I, too, never blamed Yoko for The Beatles breakup. According to The Asahi Shimbun, this documentary does not follow the conventional wisdom (or unwisdom?) that Yoko was the evil person behind the Fab Four quarrels. What if it's all John's fault? What if it's the group's itself? Of course this documentary does not just focus on that one issue. Reading the article, I would expect to see "good, old-school storytelling", "big zeitgeist tapestry" (of Lennon's life), some never-seen-before Beatles' footages, and of course, John's "truly, even geeky, love" to Yoko. Must be interesting. Except that I .. don't have the time (or more precisely, I just missed the showtime). I was actually planning to see it at Toho Cinemas tonite (where else can we see non-dubbed foreign movies here in Tokyo?).
Alas, we all are exhausted. After two long days of discussing papers, we thought we deserved a decent dinner. So there we were, eating and chatting. The thing is, you would forget the time when you talk about new, interesting books. And this time, it was Krugman's newest one. An economist who had finished reading it briefed us about the book. He said Krugman calls for raising U.S. minimum wage. Now that's interesting. Another guy responded, saying that Krugman's idea was a reflection of fragmentation in otherwise strongly established trade theory. Ouch.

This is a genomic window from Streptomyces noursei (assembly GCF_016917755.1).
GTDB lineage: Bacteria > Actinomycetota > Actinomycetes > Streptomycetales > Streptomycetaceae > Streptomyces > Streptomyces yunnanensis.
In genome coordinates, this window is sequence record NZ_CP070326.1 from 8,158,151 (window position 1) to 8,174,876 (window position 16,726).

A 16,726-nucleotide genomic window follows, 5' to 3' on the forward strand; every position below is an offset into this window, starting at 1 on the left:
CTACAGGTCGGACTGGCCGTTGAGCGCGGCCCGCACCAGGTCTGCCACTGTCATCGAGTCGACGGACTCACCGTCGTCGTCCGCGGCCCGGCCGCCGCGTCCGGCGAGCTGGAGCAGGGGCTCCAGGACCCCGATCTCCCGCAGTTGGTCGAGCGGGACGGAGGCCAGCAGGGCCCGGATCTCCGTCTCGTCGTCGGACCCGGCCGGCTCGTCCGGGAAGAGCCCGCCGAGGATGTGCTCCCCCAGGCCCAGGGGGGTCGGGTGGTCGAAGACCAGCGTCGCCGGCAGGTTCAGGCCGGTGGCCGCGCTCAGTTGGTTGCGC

I'll see the documentary later. And I'll grab that book in Narita tomorrow.
Picture © 2006 Lions Gate Films Inc.